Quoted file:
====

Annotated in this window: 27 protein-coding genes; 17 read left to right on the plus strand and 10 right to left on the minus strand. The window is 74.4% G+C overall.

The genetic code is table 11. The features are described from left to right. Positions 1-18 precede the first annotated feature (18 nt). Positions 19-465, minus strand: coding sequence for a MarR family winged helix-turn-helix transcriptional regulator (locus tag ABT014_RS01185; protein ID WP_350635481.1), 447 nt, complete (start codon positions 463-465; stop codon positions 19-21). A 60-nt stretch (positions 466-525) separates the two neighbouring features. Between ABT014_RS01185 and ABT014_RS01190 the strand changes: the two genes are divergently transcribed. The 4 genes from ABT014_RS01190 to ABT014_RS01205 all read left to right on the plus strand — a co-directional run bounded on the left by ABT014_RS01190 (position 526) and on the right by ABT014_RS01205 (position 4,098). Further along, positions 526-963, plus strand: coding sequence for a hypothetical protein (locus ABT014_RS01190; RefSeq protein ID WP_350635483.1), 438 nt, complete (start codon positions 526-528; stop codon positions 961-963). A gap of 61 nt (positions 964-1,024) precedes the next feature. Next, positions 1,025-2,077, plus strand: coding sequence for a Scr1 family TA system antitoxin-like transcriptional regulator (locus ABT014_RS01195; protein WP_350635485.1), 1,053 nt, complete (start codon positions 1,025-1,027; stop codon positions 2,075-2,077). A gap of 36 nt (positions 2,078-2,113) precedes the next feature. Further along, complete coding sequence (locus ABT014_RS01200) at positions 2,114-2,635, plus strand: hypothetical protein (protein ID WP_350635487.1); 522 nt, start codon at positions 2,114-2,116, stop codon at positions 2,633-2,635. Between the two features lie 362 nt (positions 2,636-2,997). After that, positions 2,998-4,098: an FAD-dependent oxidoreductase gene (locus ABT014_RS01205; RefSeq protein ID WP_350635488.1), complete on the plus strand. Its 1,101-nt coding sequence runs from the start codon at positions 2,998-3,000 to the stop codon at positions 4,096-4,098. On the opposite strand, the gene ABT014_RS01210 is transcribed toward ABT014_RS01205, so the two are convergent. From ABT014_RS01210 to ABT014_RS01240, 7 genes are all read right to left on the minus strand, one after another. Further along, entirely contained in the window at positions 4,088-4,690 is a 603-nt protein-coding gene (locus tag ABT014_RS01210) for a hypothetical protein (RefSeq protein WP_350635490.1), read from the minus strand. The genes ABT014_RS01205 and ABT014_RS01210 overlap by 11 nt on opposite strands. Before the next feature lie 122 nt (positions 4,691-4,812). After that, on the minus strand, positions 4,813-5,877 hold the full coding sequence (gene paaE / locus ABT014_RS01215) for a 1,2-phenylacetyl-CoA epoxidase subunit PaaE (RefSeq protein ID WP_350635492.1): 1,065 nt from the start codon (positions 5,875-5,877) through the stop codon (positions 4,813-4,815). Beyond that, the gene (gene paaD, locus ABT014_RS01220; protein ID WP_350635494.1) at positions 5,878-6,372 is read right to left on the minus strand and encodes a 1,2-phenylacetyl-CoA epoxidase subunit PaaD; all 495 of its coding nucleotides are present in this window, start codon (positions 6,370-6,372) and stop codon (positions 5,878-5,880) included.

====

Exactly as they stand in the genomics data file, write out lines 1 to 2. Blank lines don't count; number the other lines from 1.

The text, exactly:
Annotated in this window: 27 protein-coding genes; 17 read left to right on the plus strand and 10 right to left on the minus strand. The window is 74.4% G+C overall.

The genetic code is table 11. The features are described from left to right. Positions 1-18 precede the first annotated feature (18 nt). Positions 19-465, minus strand: coding sequence for a MarR family winged helix-turn-helix transcriptional regulator (locus tag ABT014_RS01185; protein ID WP_350635481.1), 447 nt, complete (start codon positions 463-465; stop codon positions 19-21). A 60-nt stretch (positions 466-525) separates the two neighbouring features. Between ABT014_RS01185 and ABT014_RS01190 the strand changes: the two genes are divergently transcribed. The 4 genes from ABT014_RS01190 to ABT014_RS01205 all read left to right on the plus strand — a co-directional run bounded on the left by ABT014_RS01190 (position 526) and on the right by ABT014_RS01205 (position 4,098). Further along, positions 526-963, plus strand: coding sequence for a hypothetical protein (locus ABT014_RS01190; RefSeq protein ID WP_350635483.1), 438 nt, complete (start codon positions 526-528; stop codon positions 961-963). A gap of 61 nt (positions 964-1,024) precedes the next feature. Next, positions 1,025-2,077, plus strand: coding sequence for a Scr1 family TA system antitoxin-like transcriptional regulator (locus ABT014_RS01195; protein WP_350635485.1), 1,053 nt, complete (start codon positions 1,025-1,027; stop codon positions 2,075-2,077). A gap of 36 nt (positions 2,078-2,113) precedes the next feature. Further along, complete coding sequence (locus ABT014_RS01200) at positions 2,114-2,635, plus strand: hypothetical protein (protein ID WP_350635487.1); 522 nt, start codon at positions 2,114-2,116, stop codon at positions 2,633-2,635. Between the two features lie 362 nt (positions 2,636-2,997). After that, positions 2,998-4,098: an FAD-dependent oxidoreductase gene (locus ABT014_RS01205; RefSeq protein ID WP_350635488.1), complete on the plus strand. Its 1,101-nt coding sequence runs from the start codon at positions 2,998-3,000 to the stop codon at positions 4,096-4,098. On the opposite strand, the gene ABT014_RS01210 is transcribed toward ABT014_RS01205, so the two are convergent. From ABT014_RS01210 to ABT014_RS01240, 7 genes are all read right to left on the minus strand, one after another. Further along, entirely contained in the window at positions 4,088-4,690 is a 603-nt protein-coding gene (locus tag ABT014_RS01210) for a hypothetical protein (RefSeq protein WP_350635490.1), read from the minus strand. The genes ABT014_RS01205 and ABT014_RS01210 overlap by 11 nt on opposite strands. Before the next feature lie 122 nt (positions 4,691-4,812). After that, on the minus strand, positions 4,813-5,877 hold the full coding sequence (gene paaE / locus ABT014_RS01215) for a 1,2-phenylacetyl-CoA epoxidase subunit PaaE (RefSeq protein ID WP_350635492.1): 1,065 nt from the start codon (positions 5,875-5,877) through the stop codon (positions 4,813-4,815). Beyond that, the gene (gene paaD, locus ABT014_RS01220; protein ID WP_350635494.1) at positions 5,878-6,372 is read right to left on the minus strand and encodes a 1,2-phenylacetyl-CoA epoxidase subunit PaaD; all 495 of its coding nucleotides are present in this window, start codon (positions 6,370-6,372) and stop codon (positions 5,878-5,880) included.